PRINCE GEORGE — Texting, video games, and apps on your cell all have one thing in common. They wouldn’t be possible without computer coding. This weekend over 13.5 million kids around the world learned the basics of coding.
One participant was Grade 4 Hart Highland Elementary student Garnet Ditto. For Garnet, learning to code has always been on his list of things to do.
“My dad has always had computers. I’ve basically grown up with them, they’re my favourite thing in the world. I love computers. And I decided I want to learn more about computers and learn how to use them.”
Along with a gym full of boys and girls, Garnet learned the basis of computer coding.
Prince George is one of the four location’s that hosted a government sponsored hour of code event.
Garnet is new to the game and has a lot of big ideas.
“I want to create games. And other stuff. And stuff that would help people and also entertain them. In school it’s boring sometimes. So if there’s a program that’s fun and helps you learn, it’s easier.”
Saturday’s workshop was taught by Don Burks of Vancouver’s Lighthouse Labs. He says its essential kids learn the basics of coding.
“Code is the new literacy. By starting people young, getting them interested in building technology and speak in the way the computer understands we’re raising an entirely new generation of technologists.”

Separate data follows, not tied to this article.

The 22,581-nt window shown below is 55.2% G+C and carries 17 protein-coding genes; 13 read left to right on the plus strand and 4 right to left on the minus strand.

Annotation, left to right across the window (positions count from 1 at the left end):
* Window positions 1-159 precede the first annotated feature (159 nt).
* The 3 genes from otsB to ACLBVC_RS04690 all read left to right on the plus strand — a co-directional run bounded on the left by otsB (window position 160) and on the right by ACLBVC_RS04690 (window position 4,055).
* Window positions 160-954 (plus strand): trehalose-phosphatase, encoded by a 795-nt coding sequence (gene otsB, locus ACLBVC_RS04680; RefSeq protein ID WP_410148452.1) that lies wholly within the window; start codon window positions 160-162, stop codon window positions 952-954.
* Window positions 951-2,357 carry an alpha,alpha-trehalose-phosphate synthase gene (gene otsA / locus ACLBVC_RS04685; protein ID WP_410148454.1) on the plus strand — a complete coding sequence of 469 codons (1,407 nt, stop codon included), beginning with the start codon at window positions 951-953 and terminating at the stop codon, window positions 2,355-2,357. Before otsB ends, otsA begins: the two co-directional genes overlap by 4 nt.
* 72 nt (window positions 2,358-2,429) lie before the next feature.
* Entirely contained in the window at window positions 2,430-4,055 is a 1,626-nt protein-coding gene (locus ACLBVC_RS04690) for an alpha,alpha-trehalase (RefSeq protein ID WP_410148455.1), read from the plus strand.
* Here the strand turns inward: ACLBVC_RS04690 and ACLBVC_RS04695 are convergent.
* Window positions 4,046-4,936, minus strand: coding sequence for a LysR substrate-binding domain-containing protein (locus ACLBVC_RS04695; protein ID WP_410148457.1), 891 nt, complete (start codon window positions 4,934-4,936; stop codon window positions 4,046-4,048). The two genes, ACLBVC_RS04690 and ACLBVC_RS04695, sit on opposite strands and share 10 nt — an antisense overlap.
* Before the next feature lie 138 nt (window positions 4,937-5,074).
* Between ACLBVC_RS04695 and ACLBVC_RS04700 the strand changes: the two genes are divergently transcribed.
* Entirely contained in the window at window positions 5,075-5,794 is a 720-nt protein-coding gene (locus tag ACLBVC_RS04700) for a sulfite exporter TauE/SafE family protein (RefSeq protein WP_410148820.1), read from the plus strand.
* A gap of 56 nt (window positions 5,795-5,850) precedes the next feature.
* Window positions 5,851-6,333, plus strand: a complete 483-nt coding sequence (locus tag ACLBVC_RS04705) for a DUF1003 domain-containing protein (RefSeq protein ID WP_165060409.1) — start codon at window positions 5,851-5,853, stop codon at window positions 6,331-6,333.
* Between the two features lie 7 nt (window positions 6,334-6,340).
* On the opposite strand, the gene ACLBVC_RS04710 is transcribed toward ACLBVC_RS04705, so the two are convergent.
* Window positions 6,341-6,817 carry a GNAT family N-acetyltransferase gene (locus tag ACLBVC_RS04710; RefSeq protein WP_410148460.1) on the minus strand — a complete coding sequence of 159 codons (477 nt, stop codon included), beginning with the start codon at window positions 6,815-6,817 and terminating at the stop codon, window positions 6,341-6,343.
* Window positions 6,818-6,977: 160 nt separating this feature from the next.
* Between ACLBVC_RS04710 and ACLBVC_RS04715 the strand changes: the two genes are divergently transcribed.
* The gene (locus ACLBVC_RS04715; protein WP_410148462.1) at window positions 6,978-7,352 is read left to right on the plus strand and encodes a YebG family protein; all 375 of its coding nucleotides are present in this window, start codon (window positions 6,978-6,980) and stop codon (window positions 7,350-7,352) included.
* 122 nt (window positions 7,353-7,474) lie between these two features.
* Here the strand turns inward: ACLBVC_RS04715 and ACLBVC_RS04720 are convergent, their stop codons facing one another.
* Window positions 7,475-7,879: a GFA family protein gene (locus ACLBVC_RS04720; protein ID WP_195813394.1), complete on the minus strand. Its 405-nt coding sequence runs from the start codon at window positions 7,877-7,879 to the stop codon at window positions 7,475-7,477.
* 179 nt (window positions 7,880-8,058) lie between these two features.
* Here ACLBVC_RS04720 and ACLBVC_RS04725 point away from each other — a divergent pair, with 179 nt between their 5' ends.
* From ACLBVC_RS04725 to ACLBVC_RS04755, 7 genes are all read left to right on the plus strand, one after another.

One topic on everyone’s radar is making sure young girls are encouraged to pursue computer sciences.
Grade 7 student Hannah Digiuseppe says she doesn’t know much about it, but is excited to learn.
“I haven’t done a lot of coding before, so I really wanted to learn because it’s being used more and more all the time.”
Burks adding there is an emphasis on making sure young women become involved in the coding movement.
“Some of the most amazing pieces of software that have ever been written were written by women and being able to influence a lot of young girls at an event like this is an amazing opportunity to build that next generation.”
Both Mayor Lyn Hall and MLA Shirley Bond gave coding a try and say they had their work cut out for them. The Mayor saying he learned a lot from his table mates.
“It’s pretty tough sitting at a table with seven year olds and they’re telling you what to do.”
But, as Garnet explains that the only way you’ll know if you like it, is if you just give it a try.
“It may be fun, it may not be fun. It’s up to you really and what you think of computers. My dad said this earlier. It’s about your brain structure, really. So if you want to learn about it go ahead. And to other people if you don’t want to learn about it don’t because that really means you have more of an artistic brain.”
Organizers say no matter if you use the left or right side of you brain, learning to code is useful for everyone.
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